Rich KidsWith the current obsession with television shows following the lives of the privileged and wealthy, it is somewhat unsurprising that Social Media groups which offer a sneak peak at the opulent lifestyles of the young and rich have gone viral. Perhaps the best known such group is “Rich Kids on Snapchat”.

The idea behind the group is that the young and wealthy send photos of their extravagant lifestyles the “best” of which are then posted online. The photos include piles of cash, sports cars and private planes.

The Facebook page “What Happens at Private School Goes On Snapchat” has gained over 255,000 likes and growing.

Predictably, the phenomenon has caused outrage. In response, the unnamed Rich Kids on Snapchat founder posted a message stating that his own Snapchat posts were meant to “inspire other young people”, as the 17 year old claims to have begun earning his fortune from the age of 12, starting “with only £500. “

While the Facebook page, displaying a range of people’s images, may have been created for “entertainment purposes only”, such posts have a serious implication. The consequences could be very serious for those wealthy teens, and their families, where potentially inflammatory images appear which include identifying information such as faces, car registrations and locations.

One 19 year old, who frequently posted about his lavish lifestyle and who was featured on Tumblr site “Rich Kids on Instagram”, has already run into trouble, having had several luxury cars from his father’s rental business subsequently set alight by vandals, causing over £500,000 worth of damage to his father’s business.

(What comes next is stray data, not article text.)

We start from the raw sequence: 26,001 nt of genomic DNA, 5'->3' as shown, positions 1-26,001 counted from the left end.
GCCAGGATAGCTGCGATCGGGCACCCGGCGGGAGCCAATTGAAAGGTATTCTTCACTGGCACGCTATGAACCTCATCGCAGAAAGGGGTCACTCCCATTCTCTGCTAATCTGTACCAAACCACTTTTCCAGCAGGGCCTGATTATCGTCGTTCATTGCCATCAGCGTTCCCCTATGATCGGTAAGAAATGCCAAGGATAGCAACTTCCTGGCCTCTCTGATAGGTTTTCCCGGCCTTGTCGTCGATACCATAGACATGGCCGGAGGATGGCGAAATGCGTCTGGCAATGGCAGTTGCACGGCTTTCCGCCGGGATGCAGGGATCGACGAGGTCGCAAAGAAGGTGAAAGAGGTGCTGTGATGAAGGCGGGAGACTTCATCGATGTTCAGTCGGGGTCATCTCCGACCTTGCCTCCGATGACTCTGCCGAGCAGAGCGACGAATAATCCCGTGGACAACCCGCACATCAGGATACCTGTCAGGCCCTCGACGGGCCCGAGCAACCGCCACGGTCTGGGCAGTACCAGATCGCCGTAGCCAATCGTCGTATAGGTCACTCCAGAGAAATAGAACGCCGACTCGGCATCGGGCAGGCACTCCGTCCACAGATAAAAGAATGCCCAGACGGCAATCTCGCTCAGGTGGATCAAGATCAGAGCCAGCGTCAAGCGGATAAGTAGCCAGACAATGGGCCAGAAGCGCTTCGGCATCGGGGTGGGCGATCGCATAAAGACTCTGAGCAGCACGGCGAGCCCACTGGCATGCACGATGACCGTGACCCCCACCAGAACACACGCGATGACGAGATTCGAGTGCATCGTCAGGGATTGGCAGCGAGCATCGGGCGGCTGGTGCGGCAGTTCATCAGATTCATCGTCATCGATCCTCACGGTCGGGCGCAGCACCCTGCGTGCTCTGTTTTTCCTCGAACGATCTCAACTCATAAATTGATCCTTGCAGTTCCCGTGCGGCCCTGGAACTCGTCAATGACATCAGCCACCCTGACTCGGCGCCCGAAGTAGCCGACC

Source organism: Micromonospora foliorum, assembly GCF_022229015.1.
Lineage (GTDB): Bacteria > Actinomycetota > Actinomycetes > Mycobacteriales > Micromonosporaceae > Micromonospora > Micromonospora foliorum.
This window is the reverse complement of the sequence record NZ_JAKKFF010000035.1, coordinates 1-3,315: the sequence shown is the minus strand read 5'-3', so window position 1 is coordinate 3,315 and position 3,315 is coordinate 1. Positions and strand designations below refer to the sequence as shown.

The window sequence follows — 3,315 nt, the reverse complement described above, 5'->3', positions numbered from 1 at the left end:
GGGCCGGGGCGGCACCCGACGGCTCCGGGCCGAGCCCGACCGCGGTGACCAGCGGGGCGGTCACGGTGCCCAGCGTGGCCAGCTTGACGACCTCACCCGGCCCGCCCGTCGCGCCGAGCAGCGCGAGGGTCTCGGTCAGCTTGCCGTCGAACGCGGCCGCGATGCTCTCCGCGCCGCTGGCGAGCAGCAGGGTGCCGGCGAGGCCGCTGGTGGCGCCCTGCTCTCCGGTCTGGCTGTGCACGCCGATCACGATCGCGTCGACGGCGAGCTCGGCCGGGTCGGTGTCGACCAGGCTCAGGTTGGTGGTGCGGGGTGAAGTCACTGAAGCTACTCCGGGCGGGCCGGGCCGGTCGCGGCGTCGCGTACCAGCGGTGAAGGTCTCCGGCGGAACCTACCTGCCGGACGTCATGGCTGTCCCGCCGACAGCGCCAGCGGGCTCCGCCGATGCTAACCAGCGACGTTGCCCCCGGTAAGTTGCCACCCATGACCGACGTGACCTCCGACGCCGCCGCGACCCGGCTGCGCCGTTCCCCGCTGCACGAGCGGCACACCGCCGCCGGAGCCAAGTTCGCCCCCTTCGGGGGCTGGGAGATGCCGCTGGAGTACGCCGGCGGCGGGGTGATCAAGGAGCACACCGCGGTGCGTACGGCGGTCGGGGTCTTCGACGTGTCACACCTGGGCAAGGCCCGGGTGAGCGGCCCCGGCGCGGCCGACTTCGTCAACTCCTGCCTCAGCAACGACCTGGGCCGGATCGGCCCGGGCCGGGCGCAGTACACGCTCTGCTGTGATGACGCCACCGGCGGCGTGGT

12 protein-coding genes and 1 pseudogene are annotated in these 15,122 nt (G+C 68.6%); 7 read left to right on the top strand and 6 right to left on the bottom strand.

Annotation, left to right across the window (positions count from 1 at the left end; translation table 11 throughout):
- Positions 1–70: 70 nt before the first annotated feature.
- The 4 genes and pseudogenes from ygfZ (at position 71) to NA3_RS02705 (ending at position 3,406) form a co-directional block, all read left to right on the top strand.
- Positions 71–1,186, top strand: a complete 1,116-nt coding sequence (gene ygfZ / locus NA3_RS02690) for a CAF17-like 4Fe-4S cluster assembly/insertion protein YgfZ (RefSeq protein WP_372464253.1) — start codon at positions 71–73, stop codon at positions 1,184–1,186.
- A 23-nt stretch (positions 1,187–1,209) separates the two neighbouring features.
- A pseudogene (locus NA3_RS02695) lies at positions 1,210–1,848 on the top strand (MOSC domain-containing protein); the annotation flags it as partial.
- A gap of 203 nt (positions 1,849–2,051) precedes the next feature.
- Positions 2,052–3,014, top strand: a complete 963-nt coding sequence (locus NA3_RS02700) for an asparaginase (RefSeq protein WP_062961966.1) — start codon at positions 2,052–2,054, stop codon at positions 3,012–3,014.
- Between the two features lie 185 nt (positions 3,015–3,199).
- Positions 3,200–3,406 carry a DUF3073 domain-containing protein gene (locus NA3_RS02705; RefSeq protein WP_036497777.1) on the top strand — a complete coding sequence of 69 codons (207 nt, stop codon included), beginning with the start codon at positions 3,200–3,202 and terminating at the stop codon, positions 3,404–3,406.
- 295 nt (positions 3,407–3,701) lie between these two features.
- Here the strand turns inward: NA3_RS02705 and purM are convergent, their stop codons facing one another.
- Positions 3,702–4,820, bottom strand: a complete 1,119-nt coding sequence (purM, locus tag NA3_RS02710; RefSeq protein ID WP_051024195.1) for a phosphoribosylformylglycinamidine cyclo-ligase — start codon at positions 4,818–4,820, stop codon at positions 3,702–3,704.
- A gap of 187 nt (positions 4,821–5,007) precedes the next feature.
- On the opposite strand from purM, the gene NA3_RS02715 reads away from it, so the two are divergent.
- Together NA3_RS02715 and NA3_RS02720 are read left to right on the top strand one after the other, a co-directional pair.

Another featured ‘rich kid’ was Alexa Dell, daughter of Dell Inc. CEO Michael Dell, who posted an image of her brother tucking into a feast onboard a private jet, bound for Fiji. She also used her Twitter account to regularly post details of her location, complete with GPS location tagging- somewhat undermining the annual US$2.7 million her father reportedly spends on family security.  Upon discovering this, Alexa’s account was removed and her image has been taken down.

It’s not just security issues that these images throw up; a family’s reputation is at stake too. In times where corporate greed juxtaposes against mass unemployment posts by a teen bragging about the lavish lifestyle of his or her CEO parent who has recently made redundancies or been the recipient of a sizeable bonus can easily catch the eye of a journalist on the hunt for a story – as can any images posted by a naive child who has a parent in the public eye.  That’s not to mention what prospective employers, who are increasingly doing social media checks, might surmise.

There is a conversation to be had between the generations. The narcissistic modern culture of social media does not sit well with the more traditional views of quiet achievement and guarded privacy.

The success of social media, and what the new generation can achieve, is exciting. Families need to ensure that the younger generation, through naïve arrogance, do not put social media to negative use and understand that what happens in private school does not always stay in private school.

This post originally appeared on the Himsworth Legal Blog and is reproduced with permission and thanks